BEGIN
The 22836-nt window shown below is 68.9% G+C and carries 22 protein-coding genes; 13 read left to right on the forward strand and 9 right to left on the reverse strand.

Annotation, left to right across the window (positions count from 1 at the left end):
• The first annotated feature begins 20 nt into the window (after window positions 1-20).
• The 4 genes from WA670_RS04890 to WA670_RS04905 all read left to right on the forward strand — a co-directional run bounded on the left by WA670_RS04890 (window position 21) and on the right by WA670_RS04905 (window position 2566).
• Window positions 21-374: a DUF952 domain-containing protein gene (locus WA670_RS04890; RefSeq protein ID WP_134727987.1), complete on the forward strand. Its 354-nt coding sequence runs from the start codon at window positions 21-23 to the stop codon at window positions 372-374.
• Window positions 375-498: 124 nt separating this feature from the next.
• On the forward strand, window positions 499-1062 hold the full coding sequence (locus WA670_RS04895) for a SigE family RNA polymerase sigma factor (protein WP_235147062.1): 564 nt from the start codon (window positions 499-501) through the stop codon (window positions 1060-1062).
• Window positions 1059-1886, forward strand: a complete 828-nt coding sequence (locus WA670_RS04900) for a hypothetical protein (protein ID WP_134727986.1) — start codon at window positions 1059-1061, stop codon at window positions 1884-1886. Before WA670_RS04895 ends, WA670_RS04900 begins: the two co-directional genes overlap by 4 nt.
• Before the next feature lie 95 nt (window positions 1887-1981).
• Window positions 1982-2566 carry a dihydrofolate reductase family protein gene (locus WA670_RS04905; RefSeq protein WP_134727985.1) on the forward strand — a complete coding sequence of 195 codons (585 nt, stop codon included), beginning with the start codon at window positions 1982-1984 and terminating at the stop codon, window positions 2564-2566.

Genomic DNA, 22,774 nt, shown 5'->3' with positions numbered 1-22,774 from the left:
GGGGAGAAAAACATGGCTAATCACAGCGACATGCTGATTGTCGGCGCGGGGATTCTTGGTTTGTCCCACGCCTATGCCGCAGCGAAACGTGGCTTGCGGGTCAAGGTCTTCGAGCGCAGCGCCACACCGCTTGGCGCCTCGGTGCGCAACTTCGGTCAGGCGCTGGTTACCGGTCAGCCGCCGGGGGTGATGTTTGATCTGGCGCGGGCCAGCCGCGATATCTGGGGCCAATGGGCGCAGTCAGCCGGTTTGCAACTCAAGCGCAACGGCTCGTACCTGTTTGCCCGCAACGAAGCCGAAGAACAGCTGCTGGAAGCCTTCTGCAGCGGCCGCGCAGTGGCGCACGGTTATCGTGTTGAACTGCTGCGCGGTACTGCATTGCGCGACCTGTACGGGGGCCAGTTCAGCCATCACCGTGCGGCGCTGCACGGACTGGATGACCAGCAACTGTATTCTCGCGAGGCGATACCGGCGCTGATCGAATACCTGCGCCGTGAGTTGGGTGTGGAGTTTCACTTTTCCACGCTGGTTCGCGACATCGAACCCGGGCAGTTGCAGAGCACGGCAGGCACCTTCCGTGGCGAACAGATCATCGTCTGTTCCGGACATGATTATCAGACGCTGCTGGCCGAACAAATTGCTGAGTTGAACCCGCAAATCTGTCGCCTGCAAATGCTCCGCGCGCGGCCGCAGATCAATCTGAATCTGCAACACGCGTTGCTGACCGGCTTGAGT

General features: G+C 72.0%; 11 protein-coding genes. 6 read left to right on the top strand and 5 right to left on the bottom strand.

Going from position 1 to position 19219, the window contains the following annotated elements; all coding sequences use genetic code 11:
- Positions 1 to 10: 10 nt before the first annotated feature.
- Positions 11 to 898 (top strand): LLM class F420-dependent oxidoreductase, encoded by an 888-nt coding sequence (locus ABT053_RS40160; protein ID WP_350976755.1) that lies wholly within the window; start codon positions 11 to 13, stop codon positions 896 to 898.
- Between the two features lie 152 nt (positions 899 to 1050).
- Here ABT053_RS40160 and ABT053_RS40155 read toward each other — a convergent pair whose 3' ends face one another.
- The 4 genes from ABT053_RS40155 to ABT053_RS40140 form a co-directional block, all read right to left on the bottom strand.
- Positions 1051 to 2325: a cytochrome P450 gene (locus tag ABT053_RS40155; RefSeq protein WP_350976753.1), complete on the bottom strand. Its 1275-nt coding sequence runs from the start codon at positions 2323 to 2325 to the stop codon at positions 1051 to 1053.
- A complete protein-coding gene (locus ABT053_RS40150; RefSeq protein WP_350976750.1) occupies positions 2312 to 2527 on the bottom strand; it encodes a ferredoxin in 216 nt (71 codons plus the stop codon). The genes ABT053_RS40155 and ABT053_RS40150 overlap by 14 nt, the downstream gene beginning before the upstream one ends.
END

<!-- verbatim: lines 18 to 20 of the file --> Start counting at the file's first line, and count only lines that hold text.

- Here ABT053_RS40160 and ABT053_RS40155 read toward each other — a convergent pair whose 3' ends face one another.
- The 4 genes from ABT053_RS40155 to ABT053_RS40140 form a co-directional block, all read right to left on the bottom strand.
- Positions 1051 to 2325: a cytochrome P450 gene (locus tag ABT053_RS40155; RefSeq protein WP_350976753.1), complete on the bottom strand. Its 1275-nt coding sequence runs from the start codon at positions 2323 to 2325 to the stop codon at positions 1051 to 1053.